Death by Attribute Damage and Breath of Life.


Rules Questions

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Can someone killed by attribute damage be brought back to life by Breath of Life?

Breath of Life seems to presuppose that the target was killed by hit point damage, but it only actually makes an exception for Death Effects.


Yup, it works. You immediately come back to life and stabilize.

Then you immediately die from lack of con, again. You have done nothing to negate what has caused the death.

If it is from a monster then you look at the monster's special abilities.

Say the shadow which says you die if your strength damage equals or exceeds your strength score. In which case you immediately die again unless somehow your strength improved between you dying the the spell being cast on you.

So basically it's like using the paddles on someone without a head. Yeah the heart might beat again, but that's really not going to help.


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Pathfinder Adventure Path, Starfinder Adventure Path Subscriber

In theory, someone else in the party could ready an action to restore your Con as soon as you were brought back. Bonus points if both healers liberally quote ER (or other, less dated, references) during the process.


Cuuniyevo wrote:
In theory, someone else in the party could ready an action to restore your Con as soon as you were brought back. Bonus points if both healers liberally quote ER (or other, less dated, references) during the process.

Takes three rounds to cast restoration, which is going to make it really hard, considering you only have 1 round to make it work.

Might work a little better with a potion of restoration or lesser restoration, but even then it's going to be a pain in the butt since feeding someone a potion is a full round action.

So basically -- in theory yes, in action no.


Abraham spalding wrote:
Cuuniyevo wrote:
In theory, someone else in the party could ready an action to restore your Con as soon as you were brought back. Bonus points if both healers liberally quote ER (or other, less dated, references) during the process.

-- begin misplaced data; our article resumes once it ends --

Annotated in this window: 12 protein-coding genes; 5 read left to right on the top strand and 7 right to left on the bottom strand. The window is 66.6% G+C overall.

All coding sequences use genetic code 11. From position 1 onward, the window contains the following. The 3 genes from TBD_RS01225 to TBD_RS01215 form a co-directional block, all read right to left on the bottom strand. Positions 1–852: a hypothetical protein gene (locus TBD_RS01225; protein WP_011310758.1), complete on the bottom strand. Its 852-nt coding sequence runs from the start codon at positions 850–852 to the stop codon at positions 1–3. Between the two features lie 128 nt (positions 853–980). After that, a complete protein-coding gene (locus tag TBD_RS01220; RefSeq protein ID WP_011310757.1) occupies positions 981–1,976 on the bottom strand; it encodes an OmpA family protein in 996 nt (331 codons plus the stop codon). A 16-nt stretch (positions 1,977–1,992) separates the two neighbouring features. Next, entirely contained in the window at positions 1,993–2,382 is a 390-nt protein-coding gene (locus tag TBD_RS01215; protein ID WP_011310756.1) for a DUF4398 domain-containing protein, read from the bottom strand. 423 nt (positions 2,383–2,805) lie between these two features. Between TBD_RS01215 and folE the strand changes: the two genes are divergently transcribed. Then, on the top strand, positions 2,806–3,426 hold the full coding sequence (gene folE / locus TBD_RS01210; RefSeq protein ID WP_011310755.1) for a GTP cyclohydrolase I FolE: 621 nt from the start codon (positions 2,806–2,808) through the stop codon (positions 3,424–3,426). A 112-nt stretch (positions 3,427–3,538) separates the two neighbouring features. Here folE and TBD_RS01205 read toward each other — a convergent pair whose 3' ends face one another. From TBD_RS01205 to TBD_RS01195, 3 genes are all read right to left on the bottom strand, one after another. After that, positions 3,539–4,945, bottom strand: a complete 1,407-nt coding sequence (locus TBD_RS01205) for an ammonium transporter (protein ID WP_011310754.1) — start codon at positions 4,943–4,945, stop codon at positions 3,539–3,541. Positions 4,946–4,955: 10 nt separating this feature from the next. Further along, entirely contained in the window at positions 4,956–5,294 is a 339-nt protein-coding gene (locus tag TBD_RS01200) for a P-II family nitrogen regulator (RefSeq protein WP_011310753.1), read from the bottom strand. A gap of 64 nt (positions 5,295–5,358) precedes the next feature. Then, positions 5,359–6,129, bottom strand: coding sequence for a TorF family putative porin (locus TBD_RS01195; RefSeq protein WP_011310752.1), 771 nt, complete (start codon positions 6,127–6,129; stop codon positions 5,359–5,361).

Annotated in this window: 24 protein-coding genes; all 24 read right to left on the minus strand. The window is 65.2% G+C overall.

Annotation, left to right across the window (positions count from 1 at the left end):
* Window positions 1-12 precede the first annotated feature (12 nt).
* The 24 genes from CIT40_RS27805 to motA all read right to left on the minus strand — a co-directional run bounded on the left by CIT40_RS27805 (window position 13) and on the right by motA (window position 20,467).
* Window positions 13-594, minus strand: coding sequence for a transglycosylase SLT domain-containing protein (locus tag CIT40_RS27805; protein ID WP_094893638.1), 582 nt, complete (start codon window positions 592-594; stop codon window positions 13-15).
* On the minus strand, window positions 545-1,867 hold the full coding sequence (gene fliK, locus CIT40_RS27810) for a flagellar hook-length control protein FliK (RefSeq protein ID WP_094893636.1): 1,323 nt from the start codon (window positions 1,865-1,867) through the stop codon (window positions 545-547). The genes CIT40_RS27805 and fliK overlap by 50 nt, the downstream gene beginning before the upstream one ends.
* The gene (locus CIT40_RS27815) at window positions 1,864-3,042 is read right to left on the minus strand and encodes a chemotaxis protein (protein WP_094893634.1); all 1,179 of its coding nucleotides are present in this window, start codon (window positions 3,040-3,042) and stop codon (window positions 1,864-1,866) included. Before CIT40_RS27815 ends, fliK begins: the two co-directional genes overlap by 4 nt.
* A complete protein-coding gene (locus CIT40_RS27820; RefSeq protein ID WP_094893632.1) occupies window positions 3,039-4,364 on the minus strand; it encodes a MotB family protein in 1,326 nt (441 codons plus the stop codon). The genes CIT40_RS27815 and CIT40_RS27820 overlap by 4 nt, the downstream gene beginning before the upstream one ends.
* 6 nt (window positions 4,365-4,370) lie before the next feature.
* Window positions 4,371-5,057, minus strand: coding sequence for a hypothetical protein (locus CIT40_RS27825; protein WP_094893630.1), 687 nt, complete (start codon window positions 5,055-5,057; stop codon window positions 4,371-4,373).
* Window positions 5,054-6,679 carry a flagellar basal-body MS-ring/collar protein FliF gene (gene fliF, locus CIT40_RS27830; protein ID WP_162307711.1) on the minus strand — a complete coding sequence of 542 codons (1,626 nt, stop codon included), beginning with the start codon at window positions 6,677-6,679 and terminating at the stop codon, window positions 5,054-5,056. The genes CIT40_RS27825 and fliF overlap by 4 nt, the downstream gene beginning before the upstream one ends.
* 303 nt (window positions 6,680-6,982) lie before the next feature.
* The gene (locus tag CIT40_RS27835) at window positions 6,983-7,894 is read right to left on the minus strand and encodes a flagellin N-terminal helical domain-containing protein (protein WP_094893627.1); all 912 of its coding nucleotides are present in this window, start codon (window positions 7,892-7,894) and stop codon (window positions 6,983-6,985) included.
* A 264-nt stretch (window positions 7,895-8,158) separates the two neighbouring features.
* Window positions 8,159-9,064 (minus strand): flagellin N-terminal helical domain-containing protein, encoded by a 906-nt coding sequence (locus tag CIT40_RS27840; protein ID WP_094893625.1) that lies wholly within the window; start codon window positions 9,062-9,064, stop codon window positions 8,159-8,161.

Takes three rounds to cast restoration, which is going to make it really hard, considering you only have 1 round to make it work.

Might work a little better with a potion of restoration or lesser restoration, but even then it's going to be a pain in the butt since feeding someone a potion is a full round action.

So basically -- in theory yes, in action no.

Maybe ready an action to cast Bull's Strength on them? That'll give you more than enough time for a Restoration.


Just theory crafting here, but if breath of life works and they just die again immediately, would that not also reset the one round limit? It's horribly inefficient but you could use breath of life multiple rounds in a row while another person either casts or uses a potion of Restoration.

Yes?

No?

Maybe?

*shrugs*


Yes. Unique and expensive torture. (Also this thread arrived at a very opportune time)


Scythia wrote:
Abraham spalding wrote:
Cuuniyevo wrote:
In theory, someone else in the party could ready an action to restore your Con as soon as you were brought back. Bonus points if both healers liberally quote ER (or other, less dated, references) during the process.

Takes three rounds to cast restoration, which is going to make it really hard, considering you only have 1 round to make it work.

Might work a little better with a potion of restoration or lesser restoration, but even then it's going to be a pain in the butt since feeding someone a potion is a full round action.

So basically -- in theory yes, in action no.

Maybe ready an action to cast Bull's Strength on them? That'll give you more than enough time for a Restoration.

Depends on what bonuses they had to start with and how far down they went.

If they already have an enhancement bonus to strength and have taken a lot of strength damage (or if they had been in a rage, et al), you might not have enough bonus to make up for the damage they took.